Last Time : 58) Martina Navratilova (b.1956) competed in a Battle of the Sexes tennis match against Bobby Riggs who most famously played against 59) Billie Jean King (b.1943), who coached 60) Tam O’Shaughnessy (b.1952), the life partner of the first American woman in space, 61) Sally Ride (1951-2012).
Sally Ride’s space
career began as a result of a newspaper ad which called for applicants to the
space programme. Sally had a PhD in physics from Stamford University and was
accepted by NASA in 1978. She worked on some of the early space shuttle
missions as a command centre capsule communication. She also helped to develop
the shuttle’s robot arm, a device she was to use herself on her own missions
In 1983 Sally became the
first American woman in space as a member of the Challenger shuttle crew. I
gave a little biography of Sally in one of my astronomy pieces where more
information is given.
In 2013 Sally Ride was
posthumously awarded the US Presidential Medal of Freedom. This is the highest
award the USA can give to civilians and was established 50 years previously be
President Kennedy. Sally’s partner 60)
Tam O’Shaughnessy received the award from President Obama. Tam’s old tennis
coach, 59) Billie Jean King, received the Presidential Medal of Freedom
herself in 2009.
The next member of the
lgbt community to receive the Medal after Sally Ride was 62) Stephen Sondheim (b.1930),
who received it in 2014. Sondheim is responsible for writing some of the most
iconic musicals of our time, beginning with his collaboration with Leonard
Bernstein on “West Side Story”.
For me, though, my
favourite Sondheim musical has to be “A Funny Thing Happened on the Way to the
Forum”, which I mentioned back in May. “Forum”, as it is often called, was the
first musical Sondheim wrote both music and lyrics for. It’s a classic farce
based on those written by the ancient Roman writer Plautus. As such I believe
that it works best when the characters are played by actors steeped in variety,
vaudeville or music hall. It’s also a very popular musical among amateur
The original production
starred Zero Mostel in the lead role of Pseudolus the slave. It wasn’t long
before the UK saw the first production of “Forum” a year after its Broadway
debut. The London lead (suggested by Sir John Gielgud) was a well-known
entertainer and comedian of the 1950s whose star status was beginning to wane.
“Forum” was to give his an incredible boost to his career and helped to create
one of the most popular characters in UK television comedy. But I’m getting
slightly ahead of myself.
Stephen Sondheim himself
came to the UK to see this man in action in a traditional British pantomime. In
a way “Forum” is very much like a pantomime, with Pseudolus speaking directly
to the audience as panto characters do. Sondheim knew straight away that he had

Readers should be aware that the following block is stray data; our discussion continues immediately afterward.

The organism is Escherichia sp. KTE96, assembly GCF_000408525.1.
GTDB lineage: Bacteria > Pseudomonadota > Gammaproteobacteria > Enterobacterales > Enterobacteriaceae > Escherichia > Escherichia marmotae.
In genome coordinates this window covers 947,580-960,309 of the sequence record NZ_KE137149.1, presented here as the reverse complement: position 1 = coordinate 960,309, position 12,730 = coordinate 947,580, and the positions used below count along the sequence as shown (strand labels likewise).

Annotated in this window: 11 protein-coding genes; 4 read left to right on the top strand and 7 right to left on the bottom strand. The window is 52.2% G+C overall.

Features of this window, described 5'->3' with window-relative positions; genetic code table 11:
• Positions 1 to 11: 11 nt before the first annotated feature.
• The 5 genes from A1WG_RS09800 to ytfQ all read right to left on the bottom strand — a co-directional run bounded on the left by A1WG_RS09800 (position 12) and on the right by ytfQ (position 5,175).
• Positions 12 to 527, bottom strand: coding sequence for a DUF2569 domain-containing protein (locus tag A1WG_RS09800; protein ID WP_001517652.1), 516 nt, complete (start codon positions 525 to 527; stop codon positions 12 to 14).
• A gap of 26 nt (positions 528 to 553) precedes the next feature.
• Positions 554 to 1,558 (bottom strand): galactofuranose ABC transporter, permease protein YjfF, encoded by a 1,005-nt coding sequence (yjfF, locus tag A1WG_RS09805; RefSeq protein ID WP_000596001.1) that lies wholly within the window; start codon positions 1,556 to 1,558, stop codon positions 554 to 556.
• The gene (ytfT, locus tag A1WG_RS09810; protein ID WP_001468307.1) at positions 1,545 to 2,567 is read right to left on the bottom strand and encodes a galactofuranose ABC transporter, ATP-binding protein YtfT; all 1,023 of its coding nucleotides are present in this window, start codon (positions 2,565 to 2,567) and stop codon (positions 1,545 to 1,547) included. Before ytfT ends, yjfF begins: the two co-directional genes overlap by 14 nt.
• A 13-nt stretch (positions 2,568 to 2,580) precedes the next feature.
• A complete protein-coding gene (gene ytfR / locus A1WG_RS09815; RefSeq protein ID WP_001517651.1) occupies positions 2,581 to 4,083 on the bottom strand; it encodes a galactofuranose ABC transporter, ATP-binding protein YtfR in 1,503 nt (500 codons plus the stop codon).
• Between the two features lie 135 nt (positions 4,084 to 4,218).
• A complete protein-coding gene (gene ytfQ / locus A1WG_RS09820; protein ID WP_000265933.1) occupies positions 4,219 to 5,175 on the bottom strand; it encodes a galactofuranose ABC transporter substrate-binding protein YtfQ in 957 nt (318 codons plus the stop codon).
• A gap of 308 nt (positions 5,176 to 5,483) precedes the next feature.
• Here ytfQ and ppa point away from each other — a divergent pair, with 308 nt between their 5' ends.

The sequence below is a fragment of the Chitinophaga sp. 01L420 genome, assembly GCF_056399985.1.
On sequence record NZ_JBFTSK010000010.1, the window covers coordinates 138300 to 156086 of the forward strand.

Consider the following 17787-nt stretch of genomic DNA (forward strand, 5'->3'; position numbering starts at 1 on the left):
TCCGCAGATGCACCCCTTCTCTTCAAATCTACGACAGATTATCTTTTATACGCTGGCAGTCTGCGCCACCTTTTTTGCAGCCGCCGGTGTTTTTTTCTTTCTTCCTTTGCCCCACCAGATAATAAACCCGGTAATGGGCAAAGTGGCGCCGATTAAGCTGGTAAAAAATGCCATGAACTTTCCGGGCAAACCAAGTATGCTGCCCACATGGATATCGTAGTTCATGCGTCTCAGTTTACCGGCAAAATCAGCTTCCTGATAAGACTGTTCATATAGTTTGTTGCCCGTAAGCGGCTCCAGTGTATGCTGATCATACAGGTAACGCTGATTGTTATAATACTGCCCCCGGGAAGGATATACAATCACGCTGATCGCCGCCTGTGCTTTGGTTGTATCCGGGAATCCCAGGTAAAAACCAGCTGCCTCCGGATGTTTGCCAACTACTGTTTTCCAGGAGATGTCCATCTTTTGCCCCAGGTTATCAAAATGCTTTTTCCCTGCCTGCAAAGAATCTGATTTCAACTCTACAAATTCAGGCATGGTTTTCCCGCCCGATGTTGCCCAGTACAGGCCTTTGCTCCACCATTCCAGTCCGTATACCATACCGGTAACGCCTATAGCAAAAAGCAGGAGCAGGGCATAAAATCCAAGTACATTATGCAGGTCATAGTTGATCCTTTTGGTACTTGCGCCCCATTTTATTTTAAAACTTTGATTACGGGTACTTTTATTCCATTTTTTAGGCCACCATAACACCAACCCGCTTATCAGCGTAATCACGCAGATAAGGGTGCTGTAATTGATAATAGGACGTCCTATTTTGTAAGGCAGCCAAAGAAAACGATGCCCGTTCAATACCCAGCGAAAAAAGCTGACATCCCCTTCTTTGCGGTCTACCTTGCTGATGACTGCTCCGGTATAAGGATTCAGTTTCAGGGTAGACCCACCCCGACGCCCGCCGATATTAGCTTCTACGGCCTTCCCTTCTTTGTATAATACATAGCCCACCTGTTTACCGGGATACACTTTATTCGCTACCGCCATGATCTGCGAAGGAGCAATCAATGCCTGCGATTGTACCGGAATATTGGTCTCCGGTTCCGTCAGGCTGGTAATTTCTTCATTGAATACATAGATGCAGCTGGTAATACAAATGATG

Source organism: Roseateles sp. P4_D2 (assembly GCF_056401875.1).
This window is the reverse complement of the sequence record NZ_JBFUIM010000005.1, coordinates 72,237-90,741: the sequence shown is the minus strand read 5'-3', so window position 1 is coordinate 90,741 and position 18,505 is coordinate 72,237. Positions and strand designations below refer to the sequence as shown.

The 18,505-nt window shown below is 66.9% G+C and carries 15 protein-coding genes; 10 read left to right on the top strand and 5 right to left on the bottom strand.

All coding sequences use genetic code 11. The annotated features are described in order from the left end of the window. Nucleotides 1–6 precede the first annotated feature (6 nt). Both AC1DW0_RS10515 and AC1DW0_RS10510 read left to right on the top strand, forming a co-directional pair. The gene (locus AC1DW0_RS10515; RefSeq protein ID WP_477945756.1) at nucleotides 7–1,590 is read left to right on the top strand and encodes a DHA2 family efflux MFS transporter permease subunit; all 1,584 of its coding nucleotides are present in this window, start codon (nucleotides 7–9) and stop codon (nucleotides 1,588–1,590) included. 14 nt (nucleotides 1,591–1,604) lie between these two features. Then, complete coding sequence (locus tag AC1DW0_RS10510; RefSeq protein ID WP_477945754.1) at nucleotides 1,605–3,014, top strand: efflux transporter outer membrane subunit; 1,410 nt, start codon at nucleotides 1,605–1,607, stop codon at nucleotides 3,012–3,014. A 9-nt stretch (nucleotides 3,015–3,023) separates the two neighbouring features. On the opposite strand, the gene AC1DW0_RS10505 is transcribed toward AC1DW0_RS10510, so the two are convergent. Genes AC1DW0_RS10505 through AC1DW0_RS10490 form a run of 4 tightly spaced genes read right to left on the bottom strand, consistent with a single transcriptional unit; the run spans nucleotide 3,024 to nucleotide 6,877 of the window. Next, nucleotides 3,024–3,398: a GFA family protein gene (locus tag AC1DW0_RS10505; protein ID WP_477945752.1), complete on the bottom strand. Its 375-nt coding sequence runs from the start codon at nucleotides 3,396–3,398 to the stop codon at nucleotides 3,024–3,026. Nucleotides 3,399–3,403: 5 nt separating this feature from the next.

found the London Pseudolus – 63) Frankie
Frankie Howerd began
his entertainment career in war-time troop shows and found fame in the BBC
radio series “Variety Bandbox” from 1946. His distinctive stand-up comedy
delivery made him a household name. The 1960s saw a new type of comedy emerging
which didn’t suit Frankie’s style. But his career was saved by going on
holiday. Not by Frankie going on holiday, but a BBC executive.
The executive was on
holiday in Italy, and he was suddenly inspired to create a new comedy series
with Frankie Howerd in the lead. The international success of “Forum” made
Ancient Roman comedy fashionable. A visit to some ancient ruins provided both
the title and the location for the new comedy – “Up Pompeii”.
All the stock characters
of “Forum” were transferred to Pompeii in one of the most famous and bawdy BBC
comedies ever produced. Not surprisingly, a lot of the actors who appeared in
the London and 1966 film productions of “Forum” appeared at least once in the
14 episodes that were produced in 1969 and 1970. “Up Pompeii” is now synonymous
with 63) Frankie Howerd and it invigorated his career as well as spawn several
television and movie spin-offs.
Its only in the past few
years that people have come to realise that the bawdiness of “Up Pompeii” and
“Forum” is based on fact. In Pompeii there is a lot of ancient graffiti of a
sexual nature, a lot of it homosexual in nature.
There are many names of
men who either say they had sex with another man on that spot, or that they
know of someone else who had. 64) Auctus
and 65) Quintius, for example,
are immortalised in a graffito saying (in translation, of course) “Auctus
shagged Quintius here”. We don’t know anything else about these men, but the
fact that we know anything at all is because they were rescued from looting or
destruction by the writings of an art historian called 66) Johann Joachim Winckelmann (1717-1768).
The way Pompeii takes us
from the birth of modern archaeology to the court of “Queen” James I of Great
Britain is told next time.